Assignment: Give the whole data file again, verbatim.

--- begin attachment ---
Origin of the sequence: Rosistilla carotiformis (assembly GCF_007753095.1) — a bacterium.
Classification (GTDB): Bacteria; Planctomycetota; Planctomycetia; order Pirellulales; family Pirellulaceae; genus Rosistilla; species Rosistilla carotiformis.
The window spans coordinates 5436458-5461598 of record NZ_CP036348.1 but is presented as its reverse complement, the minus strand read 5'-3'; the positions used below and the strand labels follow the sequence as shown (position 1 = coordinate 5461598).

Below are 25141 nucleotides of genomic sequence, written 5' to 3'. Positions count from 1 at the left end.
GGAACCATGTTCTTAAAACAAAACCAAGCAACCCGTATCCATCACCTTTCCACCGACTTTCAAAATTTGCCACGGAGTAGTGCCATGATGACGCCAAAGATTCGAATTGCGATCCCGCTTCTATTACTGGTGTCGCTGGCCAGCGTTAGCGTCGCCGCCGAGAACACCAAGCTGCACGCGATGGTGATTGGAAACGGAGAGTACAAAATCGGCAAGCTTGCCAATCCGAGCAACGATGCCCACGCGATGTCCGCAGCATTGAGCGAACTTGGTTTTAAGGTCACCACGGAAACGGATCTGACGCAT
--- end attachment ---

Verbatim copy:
Origin of the sequence: Rosistilla carotiformis (assembly GCF_007753095.1) — a bacterium.
Classification (GTDB): Bacteria; Planctomycetota; Planctomycetia; order Pirellulales; family Pirellulaceae; genus Rosistilla; species Rosistilla carotiformis.
The window spans coordinates 5436458-5461598 of record NZ_CP036348.1 but is presented as its reverse complement, the minus strand read 5'-3'; the positions used below and the strand labels follow the sequence as shown (position 1 = coordinate 5461598).

Below are 25141 nucleotides of genomic sequence, written 5' to 3'. Positions count from 1 at the left end.
GGAACCATGTTCTTAAAACAAAACCAAGCAACCCGTATCCATCACCTTTCCACCGACTTTCAAAATTTGCCACGGAGTAGTGCCATGATGACGCCAAAGATTCGAATTGCGATCCCGCTTCTATTACTGGTGTCGCTGGCCAGCGTTAGCGTCGCCGCCGAGAACACCAAGCTGCACGCGATGGTGATTGGAAACGGAGAGTACAAAATCGGCAAGCTTGCCAATCCGAGCAACGATGCCCACGCGATGTCCGCAGCATTGAGCGAACTTGGTTTTAAGGTCACCACGGAAACGGATCTGACGCAT